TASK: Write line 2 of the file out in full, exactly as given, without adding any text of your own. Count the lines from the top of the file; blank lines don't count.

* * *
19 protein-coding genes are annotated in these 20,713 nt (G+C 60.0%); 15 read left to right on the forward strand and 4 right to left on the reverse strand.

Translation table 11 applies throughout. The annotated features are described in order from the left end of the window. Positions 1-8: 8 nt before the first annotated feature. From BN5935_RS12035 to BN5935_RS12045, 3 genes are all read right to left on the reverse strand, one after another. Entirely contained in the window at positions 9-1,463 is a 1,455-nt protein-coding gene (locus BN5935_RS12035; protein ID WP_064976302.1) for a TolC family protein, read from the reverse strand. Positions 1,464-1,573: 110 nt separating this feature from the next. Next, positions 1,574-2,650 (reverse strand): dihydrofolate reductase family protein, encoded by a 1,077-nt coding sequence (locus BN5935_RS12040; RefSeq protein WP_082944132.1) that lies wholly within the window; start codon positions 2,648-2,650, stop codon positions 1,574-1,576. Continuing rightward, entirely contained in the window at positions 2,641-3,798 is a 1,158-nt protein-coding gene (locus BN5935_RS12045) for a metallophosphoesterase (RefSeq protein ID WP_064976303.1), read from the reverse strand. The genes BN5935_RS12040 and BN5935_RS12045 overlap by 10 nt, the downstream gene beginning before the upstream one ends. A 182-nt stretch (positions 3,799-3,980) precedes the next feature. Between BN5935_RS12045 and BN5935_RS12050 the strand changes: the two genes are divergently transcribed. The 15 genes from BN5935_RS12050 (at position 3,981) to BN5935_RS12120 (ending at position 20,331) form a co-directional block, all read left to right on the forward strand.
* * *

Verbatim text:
Translation table 11 applies throughout. The annotated features are described in order from the left end of the window. Positions 1-8: 8 nt before the first annotated feature. From BN5935_RS12035 to BN5935_RS12045, 3 genes are all read right to left on the reverse strand, one after another. Entirely contained in the window at positions 9-1,463 is a 1,455-nt protein-coding gene (locus BN5935_RS12035; protein ID WP_064976302.1) for a TolC family protein, read from the reverse strand. Positions 1,464-1,573: 110 nt separating this feature from the next. Next, positions 1,574-2,650 (reverse strand): dihydrofolate reductase family protein, encoded by a 1,077-nt coding sequence (locus BN5935_RS12040; RefSeq protein WP_082944132.1) that lies wholly within the window; start codon positions 2,648-2,650, stop codon positions 1,574-1,576. Continuing rightward, entirely contained in the window at positions 2,641-3,798 is a 1,158-nt protein-coding gene (locus BN5935_RS12045) for a metallophosphoesterase (RefSeq protein ID WP_064976303.1), read from the reverse strand. The genes BN5935_RS12040 and BN5935_RS12045 overlap by 10 nt, the downstream gene beginning before the upstream one ends. A 182-nt stretch (positions 3,799-3,980) precedes the next feature. Between BN5935_RS12045 and BN5935_RS12050 the strand changes: the two genes are divergently transcribed. The 15 genes from BN5935_RS12050 (at position 3,981) to BN5935_RS12120 (ending at position 20,331) form a co-directional block, all read left to right on the forward strand.